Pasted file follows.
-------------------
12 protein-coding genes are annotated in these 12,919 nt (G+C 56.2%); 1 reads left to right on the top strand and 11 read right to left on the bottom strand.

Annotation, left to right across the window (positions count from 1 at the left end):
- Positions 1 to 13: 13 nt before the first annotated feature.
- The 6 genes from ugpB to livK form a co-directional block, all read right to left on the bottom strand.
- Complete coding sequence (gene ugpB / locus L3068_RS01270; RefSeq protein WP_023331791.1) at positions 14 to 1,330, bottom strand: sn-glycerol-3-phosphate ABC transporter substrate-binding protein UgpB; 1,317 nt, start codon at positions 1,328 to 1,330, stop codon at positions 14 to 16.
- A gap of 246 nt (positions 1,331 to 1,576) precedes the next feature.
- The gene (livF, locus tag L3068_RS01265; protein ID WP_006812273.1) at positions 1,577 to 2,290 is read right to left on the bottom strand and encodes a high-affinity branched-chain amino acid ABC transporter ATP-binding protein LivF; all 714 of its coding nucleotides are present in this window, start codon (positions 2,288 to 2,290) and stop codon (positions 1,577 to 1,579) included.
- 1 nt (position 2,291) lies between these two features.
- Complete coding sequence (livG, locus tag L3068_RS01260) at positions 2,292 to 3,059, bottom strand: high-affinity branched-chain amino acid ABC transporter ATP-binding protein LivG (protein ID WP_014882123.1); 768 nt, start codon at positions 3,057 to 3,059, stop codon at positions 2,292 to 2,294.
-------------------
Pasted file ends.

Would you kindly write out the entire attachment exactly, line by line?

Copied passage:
12 protein-coding genes are annotated in these 12,919 nt (G+C 56.2%); 1 reads left to right on the top strand and 11 read right to left on the bottom strand.

Annotation, left to right across the window (positions count from 1 at the left end):
- Positions 1 to 13: 13 nt before the first annotated feature.
- The 6 genes from ugpB to livK form a co-directional block, all read right to left on the bottom strand.
- Complete coding sequence (gene ugpB / locus L3068_RS01270; RefSeq protein WP_023331791.1) at positions 14 to 1,330, bottom strand: sn-glycerol-3-phosphate ABC transporter substrate-binding protein UgpB; 1,317 nt, start codon at positions 1,328 to 1,330, stop codon at positions 14 to 16.
- A gap of 246 nt (positions 1,331 to 1,576) precedes the next feature.
- The gene (livF, locus tag L3068_RS01265; protein ID WP_006812273.1) at positions 1,577 to 2,290 is read right to left on the bottom strand and encodes a high-affinity branched-chain amino acid ABC transporter ATP-binding protein LivF; all 714 of its coding nucleotides are present in this window, start codon (positions 2,288 to 2,290) and stop codon (positions 1,577 to 1,579) included.
- 1 nt (position 2,291) lies between these two features.
- Complete coding sequence (livG, locus tag L3068_RS01260) at positions 2,292 to 3,059, bottom strand: high-affinity branched-chain amino acid ABC transporter ATP-binding protein LivG (protein ID WP_014882123.1); 768 nt, start codon at positions 3,057 to 3,059, stop codon at positions 2,292 to 2,294.